North Cork worst for TB reactors in 2018

In 2018, of all herds tested for TB, 3.51% experienced a new breakdown, with at least one animal testing positive for TB.

While TB is at historically low levels, progress towards eradication appears to have slowed since 2015, according to the Department of Agriculture, Food and the Marine (DAFM).

And there has been a relatively high level of TB in Monaghan, Cavan, and north-Meath, throughout 2018.

The Department of Agriculture map of new 2018 TB restrictions
The Department of Agriculture map of new 2018 TB restrictions

During 2018, 3,874 of the 112,105 herds in Ireland experienced a TB restriction.

At the end of 2018, 2,176 herds were restricted.

Both figures were broadly unchanged from 2017.

The number of reactors identified in 2018 was 17,491m, the highest since 2012.

Increased use of Gamma Interferon (GIF) blood testing has been a significant factor in higher reactor numbers in the past few years, according to the DAFM.

In 2018, GIF testing accounted for over 20% of reactors.

The herd incidence for TB in Monaghan of 8.91% and Cork North of 5.66% (compared to 3.51% nationally) are seen as particularly relevant because of their higher cattle densities.

As a result, the Cork North veterinary region had the most reactors, at 2,086, with Monaghan second highest (1,677), followed by Tipperary North (1,296).

A targeted TB Control Plan was in place in Monaghan in 2018, to identify and eradicate the disease as quickly as possible. While Wicklow East had the highest herd incidence at 9.51% (596 reactors), it has less than 1% of the national herd.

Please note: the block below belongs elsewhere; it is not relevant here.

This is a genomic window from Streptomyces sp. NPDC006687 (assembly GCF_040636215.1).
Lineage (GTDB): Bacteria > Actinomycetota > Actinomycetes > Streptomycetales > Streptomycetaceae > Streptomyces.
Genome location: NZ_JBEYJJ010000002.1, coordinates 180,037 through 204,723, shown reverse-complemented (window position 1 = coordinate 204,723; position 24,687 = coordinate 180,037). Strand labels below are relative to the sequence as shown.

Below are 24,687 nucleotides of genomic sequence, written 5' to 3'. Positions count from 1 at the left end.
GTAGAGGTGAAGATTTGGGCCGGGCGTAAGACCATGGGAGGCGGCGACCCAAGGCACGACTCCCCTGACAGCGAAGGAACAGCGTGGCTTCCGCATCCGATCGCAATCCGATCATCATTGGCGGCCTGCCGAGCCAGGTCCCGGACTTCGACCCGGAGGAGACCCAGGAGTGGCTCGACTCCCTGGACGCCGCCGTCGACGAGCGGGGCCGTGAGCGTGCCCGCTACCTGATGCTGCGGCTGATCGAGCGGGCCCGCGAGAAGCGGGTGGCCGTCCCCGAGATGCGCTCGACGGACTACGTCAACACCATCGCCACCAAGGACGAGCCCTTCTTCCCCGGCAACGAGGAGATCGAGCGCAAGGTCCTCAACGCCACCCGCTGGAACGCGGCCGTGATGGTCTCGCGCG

Donegal and Limerick had the lowest herd incidences, at 1.7% and 1.79% respectively.

The TB 2030 Stakeholder Forum has been set up, with the objective to develop proposals to eradicate TB in Ireland by 2030.

    This is seen as necessary:

  • because the underlying TB risk is increasing in line with the national herd becoming concentrated more in larger dairy farms.
  • EU funding levels for TB eradication are decreasing.
  • Access to additional markets is affected by our disease status.

    The DAFM has advised farmers to reduce the TB risk by:

  • Knowing the TB history of the herd they buy from.
  • Having good fences, stockproof and sufficiently wide.
  • Taking precautions against wildlife by raising troughs and drinkers, fencing off badger setts and latrines, and badger-proofing feedstores and sheds.
  • Ensuring good facilities and help for TB testing.
  • Cleansing and disinfection.
  • Prioritising culling of animals present during a previous breakdown, and animals which tested inconclusive in the past.
  • Having good biosecurity.

More on this topic

Agtech features strongly in Enterprise Ireland’s 2019 Student Entrepreneur awards

Pasture and genetics key for sustainable dairy amid significant expansion

Farmers welcome new simplified BDGP rules

Pressure on farmers as forestry grants delayed

More in this Section

Forest owners flock to Teagasc conifer marketing events

IFA president says more EU imports of South American beef would contradict climate action efforts

The opportunities and challenges South East Asia offers Irish food producers

Agtech features strongly in Enterprise Ireland’s 2019 Student Entrepreneur awards


Sex advice: Help! I can't find her G-spot

Live at the Marquee: Silver-tongued troubadour Kris Kristofferson stands the test of time

The Big Five: Taking on the Reeks District in Kerry

Online Lives: Makeup artist and blogger Aisling Regan

More From The Irish Examiner